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GP Week : Issue 136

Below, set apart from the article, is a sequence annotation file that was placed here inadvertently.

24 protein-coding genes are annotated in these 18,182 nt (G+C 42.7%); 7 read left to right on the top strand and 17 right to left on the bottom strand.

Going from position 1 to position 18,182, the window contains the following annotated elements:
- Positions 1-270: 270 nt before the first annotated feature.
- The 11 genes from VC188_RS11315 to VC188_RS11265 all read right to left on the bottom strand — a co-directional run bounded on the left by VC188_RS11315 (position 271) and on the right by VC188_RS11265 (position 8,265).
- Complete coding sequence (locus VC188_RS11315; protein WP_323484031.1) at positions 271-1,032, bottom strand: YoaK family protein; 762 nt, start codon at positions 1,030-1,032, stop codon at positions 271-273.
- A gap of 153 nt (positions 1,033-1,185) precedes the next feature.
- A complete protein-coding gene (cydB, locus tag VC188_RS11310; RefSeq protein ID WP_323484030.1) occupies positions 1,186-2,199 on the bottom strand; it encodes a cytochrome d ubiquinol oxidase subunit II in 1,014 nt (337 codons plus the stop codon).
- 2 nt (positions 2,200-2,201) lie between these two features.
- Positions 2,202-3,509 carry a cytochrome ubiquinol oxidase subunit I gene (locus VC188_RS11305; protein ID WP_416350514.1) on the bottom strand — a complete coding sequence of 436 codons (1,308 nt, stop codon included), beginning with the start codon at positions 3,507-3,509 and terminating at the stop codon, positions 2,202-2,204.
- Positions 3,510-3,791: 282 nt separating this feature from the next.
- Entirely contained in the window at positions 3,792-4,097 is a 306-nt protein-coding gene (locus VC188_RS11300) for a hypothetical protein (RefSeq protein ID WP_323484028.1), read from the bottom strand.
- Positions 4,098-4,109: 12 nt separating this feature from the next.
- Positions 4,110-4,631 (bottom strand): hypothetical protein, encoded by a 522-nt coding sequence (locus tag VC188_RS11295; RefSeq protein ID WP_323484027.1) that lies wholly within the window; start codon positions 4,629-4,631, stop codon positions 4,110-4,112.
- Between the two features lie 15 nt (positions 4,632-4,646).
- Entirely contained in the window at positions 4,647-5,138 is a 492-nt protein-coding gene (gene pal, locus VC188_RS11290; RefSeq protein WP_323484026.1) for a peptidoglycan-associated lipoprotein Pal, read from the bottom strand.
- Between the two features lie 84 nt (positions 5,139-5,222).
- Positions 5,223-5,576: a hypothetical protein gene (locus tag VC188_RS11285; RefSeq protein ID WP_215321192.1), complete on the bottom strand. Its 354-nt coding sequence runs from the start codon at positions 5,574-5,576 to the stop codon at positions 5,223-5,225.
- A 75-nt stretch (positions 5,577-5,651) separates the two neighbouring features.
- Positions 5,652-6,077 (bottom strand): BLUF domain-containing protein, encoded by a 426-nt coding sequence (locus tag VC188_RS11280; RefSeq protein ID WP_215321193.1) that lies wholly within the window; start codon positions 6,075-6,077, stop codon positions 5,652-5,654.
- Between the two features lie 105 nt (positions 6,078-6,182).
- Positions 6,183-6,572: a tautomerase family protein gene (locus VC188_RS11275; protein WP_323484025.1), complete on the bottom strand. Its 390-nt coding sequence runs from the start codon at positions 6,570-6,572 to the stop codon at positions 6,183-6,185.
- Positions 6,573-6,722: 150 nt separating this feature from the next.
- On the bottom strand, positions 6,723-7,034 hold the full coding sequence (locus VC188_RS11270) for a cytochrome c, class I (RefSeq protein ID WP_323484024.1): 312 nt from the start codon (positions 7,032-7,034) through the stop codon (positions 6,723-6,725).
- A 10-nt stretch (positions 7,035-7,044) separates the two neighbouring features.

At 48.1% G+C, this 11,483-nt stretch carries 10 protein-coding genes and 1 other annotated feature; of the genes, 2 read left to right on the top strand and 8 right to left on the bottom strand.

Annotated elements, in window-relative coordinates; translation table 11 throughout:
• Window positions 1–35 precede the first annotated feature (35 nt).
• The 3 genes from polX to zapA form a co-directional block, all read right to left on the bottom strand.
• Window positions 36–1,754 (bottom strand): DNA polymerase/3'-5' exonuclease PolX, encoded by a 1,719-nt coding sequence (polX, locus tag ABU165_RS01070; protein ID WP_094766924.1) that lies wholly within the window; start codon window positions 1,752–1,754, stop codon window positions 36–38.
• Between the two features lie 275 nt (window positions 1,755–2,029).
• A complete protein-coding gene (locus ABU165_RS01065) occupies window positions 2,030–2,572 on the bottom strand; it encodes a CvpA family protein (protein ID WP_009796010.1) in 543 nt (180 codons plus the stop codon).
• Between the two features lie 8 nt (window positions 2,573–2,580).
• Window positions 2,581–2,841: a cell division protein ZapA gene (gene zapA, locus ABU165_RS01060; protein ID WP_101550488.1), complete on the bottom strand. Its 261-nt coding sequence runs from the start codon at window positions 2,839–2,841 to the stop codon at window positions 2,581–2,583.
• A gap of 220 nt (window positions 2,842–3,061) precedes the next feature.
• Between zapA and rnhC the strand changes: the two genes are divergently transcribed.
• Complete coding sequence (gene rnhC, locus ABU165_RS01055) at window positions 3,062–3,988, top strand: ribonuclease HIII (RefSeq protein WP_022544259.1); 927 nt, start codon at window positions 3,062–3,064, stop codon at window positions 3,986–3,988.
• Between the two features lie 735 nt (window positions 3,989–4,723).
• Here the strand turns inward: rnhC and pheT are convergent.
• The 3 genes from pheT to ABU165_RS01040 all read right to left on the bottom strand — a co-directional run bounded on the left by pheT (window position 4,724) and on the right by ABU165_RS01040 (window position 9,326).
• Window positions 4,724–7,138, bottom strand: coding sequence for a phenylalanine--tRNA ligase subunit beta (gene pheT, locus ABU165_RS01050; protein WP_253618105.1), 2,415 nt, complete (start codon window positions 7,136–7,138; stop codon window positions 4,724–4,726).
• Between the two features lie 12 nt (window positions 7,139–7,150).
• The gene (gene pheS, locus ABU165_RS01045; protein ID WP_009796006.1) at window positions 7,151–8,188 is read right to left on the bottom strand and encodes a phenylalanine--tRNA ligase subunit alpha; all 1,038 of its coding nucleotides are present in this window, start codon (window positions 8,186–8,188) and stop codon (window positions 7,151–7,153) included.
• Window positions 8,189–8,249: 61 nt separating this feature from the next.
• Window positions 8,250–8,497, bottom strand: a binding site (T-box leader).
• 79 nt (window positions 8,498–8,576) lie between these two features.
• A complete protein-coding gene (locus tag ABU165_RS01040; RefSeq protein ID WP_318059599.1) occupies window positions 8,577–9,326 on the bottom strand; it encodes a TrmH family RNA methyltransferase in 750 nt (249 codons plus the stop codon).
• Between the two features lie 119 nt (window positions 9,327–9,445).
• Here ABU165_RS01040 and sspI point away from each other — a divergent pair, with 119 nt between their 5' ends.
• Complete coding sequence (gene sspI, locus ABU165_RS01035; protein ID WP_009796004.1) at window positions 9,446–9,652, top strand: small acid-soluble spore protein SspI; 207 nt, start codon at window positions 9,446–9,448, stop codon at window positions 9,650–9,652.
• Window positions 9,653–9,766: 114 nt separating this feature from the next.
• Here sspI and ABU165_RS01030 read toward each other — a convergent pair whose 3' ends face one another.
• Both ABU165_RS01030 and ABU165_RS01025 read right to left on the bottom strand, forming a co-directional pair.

Both Craig Breen and egon Kaur, the top contenders in the 2011 WRC Academy, went off the road on Rallye de France. This should have gifted victory to the Spanish island driver Yeray Lemes – until the moment when he drove back to the finish and committed his second speeding offence on the event. A mandatory five minute penalty was imposed. Suddenly, Ulsterman Alastair Fisher found he was the winner. Only four of the 16 Academy drivers actually covered the full two days of the route of their event. Outsider Brendan Reeves retired with a broken clutch, which left Kaur and Breen the only two possible contenders for the championship, with the final round of the season to be held on gravel at the Rally GB. Academy – Contenders fall down ... MInI World Rally Car’s Chief engineer dave Wilcock explained that no moment had been wasted in the five weeks since the Mini team competed in Germany before Rallye de France. “Basically we’ve been working on reliability issues. After Kris Meeke’s retirement in Germany, for what was really a minor failure – one of the battery terminals to the starter motor fatigued – we have been doing some modal analysis work to identify the vibration harmonics which caused that to happen. “From that work we have made some alterations to the cars, hopefully to solve that problem. We did a one-day test on Sunday (25th Sep), half a day with each driver to confirm their Germany set-ups, and their alternative set-ups, just made 100 percent sure that we’re happy with those adjustments. “ We have made a few adjustments to the cars in terms of the set-up, to cater for the generally smoother, more flatter roads and the fast flowing roads of the Alsace stages. Both drivers are really happy with their times in the car, so we’re happy enough at the moment. “So far as the engine work is concerned, we have a lot of ongoing future development work with BMW Motorsport. Homologation rules dictate the specific times when we are allowed to make changes. The main ambition is to improve basic reliability. BMW have been looking at a new cylinder head with reliability in mind, to overcome the tendency to suffer cracking around the valve seat area. Under the FIA’s global engine policy, teams have the choice of maintaining the standard components and reworking or machining from new, like Citroen have done with there’s, and the same with Chevrolet on their Touring Car engine. BMW chose to use a standard block and head and multiply from there, because that brings certain advantages, and in that process they will do more running which highlighted weakness in one certain areas so they are working on that with the casting to introduce a new cylinder head shortly. “So there are pros and cons for both methods, whether one is more cost effective that the other is difficult to say, depending on the number of alternations you’ve got to do to your standard casting in order to make it durable. There is still more work to be done to understand which way is the preferred method to do this. “In addition to this, we are looking at a piston ring and piston configuration, and arrangement development. This is to do with ongoing direct-injection development and adjusting to the 33mm turbo restrictor. The work is all about achieving optimum combustion, so with the combustion chamber area being both in the crown of the piston partly in the cylinder head, the object is to find out how each interacts. This work takes time. Direct-injection regulations allow you more control over the fuel entry and the burn of the fuel. There are various methods you can use to where you direct the fuel, the spray pattern of the injector, how you ignite it, all these things. “ The work is very complex and it is continuously being developed. The rally car engine work is hand-in-hand with Touring Car work. I think the Touring Cars tend to learn a bit more from the rally than the other way round, especially in the matter of general driveability which is very important on a rally car. The BMW motorsport engineers have found it quite intriguing and insightful in the way the rally car engine is developed alongside the touring car engine. Both have benefited from working with each other. “Our first opportunity will be homologation on 1st March 2012, one year after the original homologation of the type and for this we need to submit paperwork in February. The FIA allow us the chance to homologate a limited number of changes to the basic design of the car (“jokers”) and in addition teams are allowed one emergency “joker” in addition in a year. “ There is a long list of little things Prodrive’s engineers would like to make. The challenge is to decide which ones are the most important.” Mini on the money ... 40